The Signal
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The Signal

Dan Stieglitz

Jan 13, 2021

6 min read

Simple, Repeatable & Free: An Open Source Software Delivery Pipeline (Part II)

In the last installment of this series (, we

  • Reviewed some DevOps concepts;
  • Discussed semantic versioning for our software packages;
  • Introduced a custom Gitflow and;
  • Introduced a Jenkins shared library for automating semantic versioning of our builds

In this installment we’re going to take a closer look at the jenkins-semci library and walk through using it in a simple project.


The pipeline we’ll describe here is designed to be as simple as possible while providing a high degree of automation and policy enforcement. It’s composed of several components, most of which are probably already in use in your organization in some form or another.

  1. Source Repository: We’ll use GitHub for managing our source code. Our solution relies on repository tagging to automate versioning, so if you have a different repository, it must allow tagging. To use our OSS plugins, it must also implement the Git protocol.
  2. Build Server: We’ll use Jenkins ( for automating our builds. Jenkins is a free, mature, open source build server written in Java. It provides a feature-rich plugin ecosystem and hooks for writing build scripts.
  3. The jenkins-semci plugin ( This plugin provides a shared library for Jenkins to automate artifact versioning using Semantic Versioning, Git tags and branches.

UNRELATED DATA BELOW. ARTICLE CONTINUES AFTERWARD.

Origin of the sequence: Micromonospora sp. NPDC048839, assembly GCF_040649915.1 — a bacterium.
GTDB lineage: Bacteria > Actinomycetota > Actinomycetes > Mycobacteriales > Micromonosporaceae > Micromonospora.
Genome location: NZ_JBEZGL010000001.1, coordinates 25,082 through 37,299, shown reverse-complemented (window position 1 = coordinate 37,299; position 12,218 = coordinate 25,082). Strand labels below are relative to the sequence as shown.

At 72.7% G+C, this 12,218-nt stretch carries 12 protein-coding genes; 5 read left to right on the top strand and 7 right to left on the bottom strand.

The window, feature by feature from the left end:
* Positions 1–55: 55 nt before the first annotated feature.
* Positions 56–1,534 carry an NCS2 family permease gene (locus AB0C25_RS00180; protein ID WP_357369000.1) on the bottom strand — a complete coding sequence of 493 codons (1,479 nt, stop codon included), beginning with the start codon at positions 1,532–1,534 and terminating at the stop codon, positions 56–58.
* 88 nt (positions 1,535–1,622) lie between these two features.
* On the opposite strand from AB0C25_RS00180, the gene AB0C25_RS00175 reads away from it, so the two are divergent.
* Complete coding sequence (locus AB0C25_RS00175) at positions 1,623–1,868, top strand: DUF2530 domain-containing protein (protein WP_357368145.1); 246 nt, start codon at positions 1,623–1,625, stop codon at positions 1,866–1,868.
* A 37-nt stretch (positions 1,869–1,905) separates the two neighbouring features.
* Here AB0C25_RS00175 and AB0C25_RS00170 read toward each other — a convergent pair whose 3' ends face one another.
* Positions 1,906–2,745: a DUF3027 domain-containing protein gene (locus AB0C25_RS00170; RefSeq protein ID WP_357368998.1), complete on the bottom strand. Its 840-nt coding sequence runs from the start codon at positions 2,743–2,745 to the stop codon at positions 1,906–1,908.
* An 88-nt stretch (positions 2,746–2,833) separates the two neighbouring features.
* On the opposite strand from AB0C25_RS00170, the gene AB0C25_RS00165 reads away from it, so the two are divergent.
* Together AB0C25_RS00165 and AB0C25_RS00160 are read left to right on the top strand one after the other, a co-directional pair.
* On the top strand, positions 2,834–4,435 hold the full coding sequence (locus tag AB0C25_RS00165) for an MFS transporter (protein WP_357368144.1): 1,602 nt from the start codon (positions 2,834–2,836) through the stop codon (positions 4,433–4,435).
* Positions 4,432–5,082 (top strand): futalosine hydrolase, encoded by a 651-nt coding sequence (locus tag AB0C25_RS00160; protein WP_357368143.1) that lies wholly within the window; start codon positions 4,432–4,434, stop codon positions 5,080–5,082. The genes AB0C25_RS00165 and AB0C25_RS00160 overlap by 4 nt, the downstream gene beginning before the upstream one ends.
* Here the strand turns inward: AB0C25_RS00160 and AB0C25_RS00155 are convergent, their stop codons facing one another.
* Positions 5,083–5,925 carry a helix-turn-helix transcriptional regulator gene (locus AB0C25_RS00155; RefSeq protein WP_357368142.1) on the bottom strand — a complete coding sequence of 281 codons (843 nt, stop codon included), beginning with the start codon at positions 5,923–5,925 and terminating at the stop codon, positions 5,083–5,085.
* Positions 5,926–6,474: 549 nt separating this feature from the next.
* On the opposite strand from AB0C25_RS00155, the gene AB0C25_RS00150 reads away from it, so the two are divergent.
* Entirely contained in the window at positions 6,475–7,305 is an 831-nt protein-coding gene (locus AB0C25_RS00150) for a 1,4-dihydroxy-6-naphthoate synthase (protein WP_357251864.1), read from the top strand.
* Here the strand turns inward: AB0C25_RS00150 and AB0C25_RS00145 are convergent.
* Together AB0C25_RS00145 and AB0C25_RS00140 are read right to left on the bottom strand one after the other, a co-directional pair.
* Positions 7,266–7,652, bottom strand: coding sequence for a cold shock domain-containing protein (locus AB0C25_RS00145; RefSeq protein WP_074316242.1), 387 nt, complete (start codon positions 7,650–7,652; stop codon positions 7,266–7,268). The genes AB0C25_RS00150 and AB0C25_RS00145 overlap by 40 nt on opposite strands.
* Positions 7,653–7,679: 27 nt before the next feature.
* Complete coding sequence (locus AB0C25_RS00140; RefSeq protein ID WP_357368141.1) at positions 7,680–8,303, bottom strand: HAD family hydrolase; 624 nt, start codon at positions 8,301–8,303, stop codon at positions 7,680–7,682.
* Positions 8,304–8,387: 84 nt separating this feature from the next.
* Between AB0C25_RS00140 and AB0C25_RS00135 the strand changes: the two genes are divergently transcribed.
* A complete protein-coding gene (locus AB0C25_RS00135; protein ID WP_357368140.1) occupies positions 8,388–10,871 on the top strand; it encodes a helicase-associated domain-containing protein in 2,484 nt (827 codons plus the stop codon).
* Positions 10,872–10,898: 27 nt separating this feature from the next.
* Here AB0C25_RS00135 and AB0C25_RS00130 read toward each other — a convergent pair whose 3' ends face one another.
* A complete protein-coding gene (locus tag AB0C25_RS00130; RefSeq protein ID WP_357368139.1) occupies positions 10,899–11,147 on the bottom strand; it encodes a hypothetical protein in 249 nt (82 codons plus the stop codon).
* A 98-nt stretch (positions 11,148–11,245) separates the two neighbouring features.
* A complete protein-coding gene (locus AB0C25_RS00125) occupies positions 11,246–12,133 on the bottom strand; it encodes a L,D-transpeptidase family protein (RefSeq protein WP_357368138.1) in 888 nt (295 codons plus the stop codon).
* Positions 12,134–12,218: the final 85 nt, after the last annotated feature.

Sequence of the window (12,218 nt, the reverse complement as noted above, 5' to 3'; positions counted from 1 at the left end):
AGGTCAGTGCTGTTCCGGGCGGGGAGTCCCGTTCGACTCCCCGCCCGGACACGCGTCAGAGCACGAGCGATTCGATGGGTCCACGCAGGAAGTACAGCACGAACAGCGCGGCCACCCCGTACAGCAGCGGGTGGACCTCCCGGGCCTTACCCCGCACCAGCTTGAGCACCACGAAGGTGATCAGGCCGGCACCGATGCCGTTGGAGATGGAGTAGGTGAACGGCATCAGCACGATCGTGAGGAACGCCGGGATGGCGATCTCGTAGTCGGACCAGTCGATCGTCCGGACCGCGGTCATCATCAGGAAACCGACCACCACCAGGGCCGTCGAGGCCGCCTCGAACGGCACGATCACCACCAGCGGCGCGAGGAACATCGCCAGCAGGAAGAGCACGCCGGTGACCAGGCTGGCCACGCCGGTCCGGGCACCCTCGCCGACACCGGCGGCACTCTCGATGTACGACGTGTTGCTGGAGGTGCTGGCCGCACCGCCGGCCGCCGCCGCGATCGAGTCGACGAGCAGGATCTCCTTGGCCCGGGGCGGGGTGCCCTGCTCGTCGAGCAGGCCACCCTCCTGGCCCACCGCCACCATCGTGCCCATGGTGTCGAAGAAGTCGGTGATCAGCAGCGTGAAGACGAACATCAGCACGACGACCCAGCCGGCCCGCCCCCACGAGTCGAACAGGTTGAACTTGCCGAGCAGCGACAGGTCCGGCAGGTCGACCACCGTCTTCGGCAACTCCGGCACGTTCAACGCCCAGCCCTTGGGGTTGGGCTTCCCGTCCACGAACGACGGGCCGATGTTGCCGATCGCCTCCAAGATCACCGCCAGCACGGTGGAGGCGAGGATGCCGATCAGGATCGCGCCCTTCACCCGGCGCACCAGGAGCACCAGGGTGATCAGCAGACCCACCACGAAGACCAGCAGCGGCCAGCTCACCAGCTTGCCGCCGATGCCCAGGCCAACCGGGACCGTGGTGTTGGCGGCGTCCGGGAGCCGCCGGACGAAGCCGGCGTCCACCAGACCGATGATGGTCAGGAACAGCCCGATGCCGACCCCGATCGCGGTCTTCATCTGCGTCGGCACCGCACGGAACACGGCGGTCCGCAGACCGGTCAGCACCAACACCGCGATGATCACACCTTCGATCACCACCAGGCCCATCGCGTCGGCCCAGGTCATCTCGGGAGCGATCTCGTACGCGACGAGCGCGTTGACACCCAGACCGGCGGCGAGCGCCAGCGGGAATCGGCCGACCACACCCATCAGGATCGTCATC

Jenkins supplies a tutorial for creating multibranch pipelines, and we’re going to piggyback on that tutorial, adding automated versioning capability to the sample project provided there. The tutorial is here:

NOTE: There are some changes we need to make to the stock tutorial to demo jenkins-semci. The docker agent we use to build must have a git client installed. The agent described in the tutorial doesn’t by default. To do this, we’ll add the following Dockerfile to the project, called “”:

Next, we’ll change the agent definition in our build file to use this Dockerfile to build our agent. We’ll modify our Jenkinsfile as follows:

If you already have a Jenkins project you want to enhance with the jenkins-semci plugin, you can skip the tutorial. Otherwise, this article assumes you’ve gone through the tutorial with the above modifications, and have Jenkins set up with the multibranch pipeline created. After running the tutorial, you have 3 branches: development, master, and production, each with a Jenkinsfile that has the stages “build,” “test,” “Deliver for development,” and “Deploy to production.”

First we have to configure the shared library in Jenkins. This will instruct Jenkins to pull the library code directly from Github when the jobs run. This is achieved on the Jenkins job configuration page, which is accessible from the “Configure” menu item of the job page in Jenkins classic, and by clicking the cog icon on the job page in Blue Ocean.

Once on the configure page, scroll down to the “Pipeline Libraries” section, and click “Add”